Life, Death, and Zombies: Revisiting Traditional Concepts of Nonprofit Demise

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DOI:

https://doi.org/10.20899/jpna.6.3.354-376

Keywords:

Closure, Interpersonal Conflict, Nonprofit Demise

Abstract

There is a robust literature examining financial vulnerability and demise of nonprofit organizations, particularly in the United States. However, much of this knowledge stems from inconsistent definitions of nonprofit demise. Using eight comparative case studies, this study revisits traditional definitions of nonprofit life and death to better reflect actual organizational operating status. Following this reclassification, findings from this study show that certain internal and external characteristics are more important in determining a nonprofit’s operational status. In particular, nonprofits whose missions involve a particular regulation are more likely to close due to mission completion or obsolescence; however, these nonprofits also tend to either reincarnate or expand scope if other factors are favorable. The findings also appear to show that the existence of conflict or competition with an outside entity boosts nonprofit cohesion. Internal tensions, however, are particularly harmful.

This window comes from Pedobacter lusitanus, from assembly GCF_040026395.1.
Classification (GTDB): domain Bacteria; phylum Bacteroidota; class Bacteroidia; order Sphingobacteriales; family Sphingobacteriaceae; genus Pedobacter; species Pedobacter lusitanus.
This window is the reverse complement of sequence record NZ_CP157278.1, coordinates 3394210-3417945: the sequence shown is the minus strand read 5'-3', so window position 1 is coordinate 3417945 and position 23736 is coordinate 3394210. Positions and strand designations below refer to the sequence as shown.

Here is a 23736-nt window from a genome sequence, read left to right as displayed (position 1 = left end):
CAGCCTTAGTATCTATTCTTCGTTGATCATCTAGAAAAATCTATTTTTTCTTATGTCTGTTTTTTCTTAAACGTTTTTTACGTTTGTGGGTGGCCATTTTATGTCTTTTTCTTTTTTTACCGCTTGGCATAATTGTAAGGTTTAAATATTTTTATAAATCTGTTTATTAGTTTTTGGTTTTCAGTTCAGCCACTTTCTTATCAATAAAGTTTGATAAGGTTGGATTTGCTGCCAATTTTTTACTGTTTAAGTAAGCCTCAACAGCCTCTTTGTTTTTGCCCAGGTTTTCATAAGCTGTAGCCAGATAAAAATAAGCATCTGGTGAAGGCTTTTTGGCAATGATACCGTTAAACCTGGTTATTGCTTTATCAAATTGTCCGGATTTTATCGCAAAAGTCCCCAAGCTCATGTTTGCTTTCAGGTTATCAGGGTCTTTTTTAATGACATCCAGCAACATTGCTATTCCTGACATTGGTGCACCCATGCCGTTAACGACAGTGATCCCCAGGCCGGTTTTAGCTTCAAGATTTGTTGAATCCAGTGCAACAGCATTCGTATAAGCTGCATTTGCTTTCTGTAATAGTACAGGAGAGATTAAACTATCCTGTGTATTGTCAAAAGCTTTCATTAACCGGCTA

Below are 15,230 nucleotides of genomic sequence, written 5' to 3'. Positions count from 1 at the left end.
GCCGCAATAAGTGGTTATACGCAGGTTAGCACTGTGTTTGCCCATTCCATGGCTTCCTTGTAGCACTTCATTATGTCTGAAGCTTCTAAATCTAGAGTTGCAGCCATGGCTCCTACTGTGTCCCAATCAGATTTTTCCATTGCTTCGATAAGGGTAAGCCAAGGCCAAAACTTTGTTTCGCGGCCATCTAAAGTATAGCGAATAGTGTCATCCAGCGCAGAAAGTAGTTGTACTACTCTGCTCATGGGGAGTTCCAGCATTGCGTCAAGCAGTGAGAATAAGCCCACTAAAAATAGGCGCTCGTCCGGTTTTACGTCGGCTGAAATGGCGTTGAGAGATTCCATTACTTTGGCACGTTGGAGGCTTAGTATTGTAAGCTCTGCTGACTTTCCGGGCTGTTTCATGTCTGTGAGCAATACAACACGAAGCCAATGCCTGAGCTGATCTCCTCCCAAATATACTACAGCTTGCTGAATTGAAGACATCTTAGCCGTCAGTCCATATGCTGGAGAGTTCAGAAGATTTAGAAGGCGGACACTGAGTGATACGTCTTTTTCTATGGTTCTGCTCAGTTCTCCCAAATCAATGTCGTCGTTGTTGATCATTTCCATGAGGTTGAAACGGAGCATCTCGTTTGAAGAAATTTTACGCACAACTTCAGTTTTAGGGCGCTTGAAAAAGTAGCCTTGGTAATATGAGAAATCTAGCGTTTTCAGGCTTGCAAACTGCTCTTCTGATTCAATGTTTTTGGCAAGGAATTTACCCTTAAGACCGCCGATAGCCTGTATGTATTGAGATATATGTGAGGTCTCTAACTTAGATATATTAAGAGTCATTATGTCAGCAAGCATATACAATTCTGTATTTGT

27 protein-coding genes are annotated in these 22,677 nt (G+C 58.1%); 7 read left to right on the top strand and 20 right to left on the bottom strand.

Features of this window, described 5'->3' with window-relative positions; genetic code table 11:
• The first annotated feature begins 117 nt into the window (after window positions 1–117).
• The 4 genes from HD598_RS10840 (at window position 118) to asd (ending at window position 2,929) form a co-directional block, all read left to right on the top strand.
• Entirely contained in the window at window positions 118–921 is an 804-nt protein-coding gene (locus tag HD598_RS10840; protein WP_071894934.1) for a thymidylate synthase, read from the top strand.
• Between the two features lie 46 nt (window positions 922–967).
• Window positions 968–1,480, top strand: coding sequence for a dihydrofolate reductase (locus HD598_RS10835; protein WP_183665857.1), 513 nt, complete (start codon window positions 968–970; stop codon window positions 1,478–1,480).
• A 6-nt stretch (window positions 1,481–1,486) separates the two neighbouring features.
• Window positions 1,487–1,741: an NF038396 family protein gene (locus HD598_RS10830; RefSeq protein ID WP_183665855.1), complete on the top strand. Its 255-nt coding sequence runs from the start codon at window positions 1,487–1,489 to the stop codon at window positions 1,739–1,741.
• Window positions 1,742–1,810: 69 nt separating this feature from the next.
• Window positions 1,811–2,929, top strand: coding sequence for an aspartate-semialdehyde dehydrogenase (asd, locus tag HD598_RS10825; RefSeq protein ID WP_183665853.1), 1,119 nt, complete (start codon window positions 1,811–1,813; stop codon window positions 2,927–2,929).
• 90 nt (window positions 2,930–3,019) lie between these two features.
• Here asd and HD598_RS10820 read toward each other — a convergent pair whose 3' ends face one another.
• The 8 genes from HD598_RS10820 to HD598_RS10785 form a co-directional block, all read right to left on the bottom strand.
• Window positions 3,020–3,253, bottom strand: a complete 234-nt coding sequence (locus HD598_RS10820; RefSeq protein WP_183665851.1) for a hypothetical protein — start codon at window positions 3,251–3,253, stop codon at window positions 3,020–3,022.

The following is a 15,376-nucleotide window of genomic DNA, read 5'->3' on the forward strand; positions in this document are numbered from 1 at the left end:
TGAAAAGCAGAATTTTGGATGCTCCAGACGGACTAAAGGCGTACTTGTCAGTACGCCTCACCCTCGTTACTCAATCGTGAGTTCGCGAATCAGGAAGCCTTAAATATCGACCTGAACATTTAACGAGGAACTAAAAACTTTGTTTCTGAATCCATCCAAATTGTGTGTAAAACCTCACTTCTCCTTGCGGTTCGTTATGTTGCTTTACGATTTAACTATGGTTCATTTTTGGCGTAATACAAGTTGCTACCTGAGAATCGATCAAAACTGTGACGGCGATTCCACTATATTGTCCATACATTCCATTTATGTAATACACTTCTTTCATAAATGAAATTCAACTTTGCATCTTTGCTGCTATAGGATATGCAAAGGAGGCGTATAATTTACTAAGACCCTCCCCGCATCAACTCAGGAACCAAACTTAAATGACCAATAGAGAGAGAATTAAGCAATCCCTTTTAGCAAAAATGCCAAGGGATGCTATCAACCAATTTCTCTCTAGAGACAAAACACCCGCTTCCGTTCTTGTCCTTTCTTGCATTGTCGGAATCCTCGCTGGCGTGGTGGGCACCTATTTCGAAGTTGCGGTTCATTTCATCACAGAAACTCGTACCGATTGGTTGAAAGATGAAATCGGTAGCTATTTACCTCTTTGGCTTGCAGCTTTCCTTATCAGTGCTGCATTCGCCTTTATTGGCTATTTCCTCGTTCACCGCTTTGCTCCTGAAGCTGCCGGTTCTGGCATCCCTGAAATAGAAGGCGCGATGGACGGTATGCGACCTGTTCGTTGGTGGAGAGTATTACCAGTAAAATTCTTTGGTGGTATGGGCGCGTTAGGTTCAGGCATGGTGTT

Author Biography

Elizabeth A.M. Searing, University of Texas at Dallas

Elizabeth A. M. Searing is an Assistant Professor of public and nonprofit management at the University of Texas at Dallas. Her primary research focus is the financial management of nonprofit and social enterprise organizations, but she also conducts work on comparative social economy and applied ethics for the social sciences.

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Published

2020-12-01

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Section

Research Articles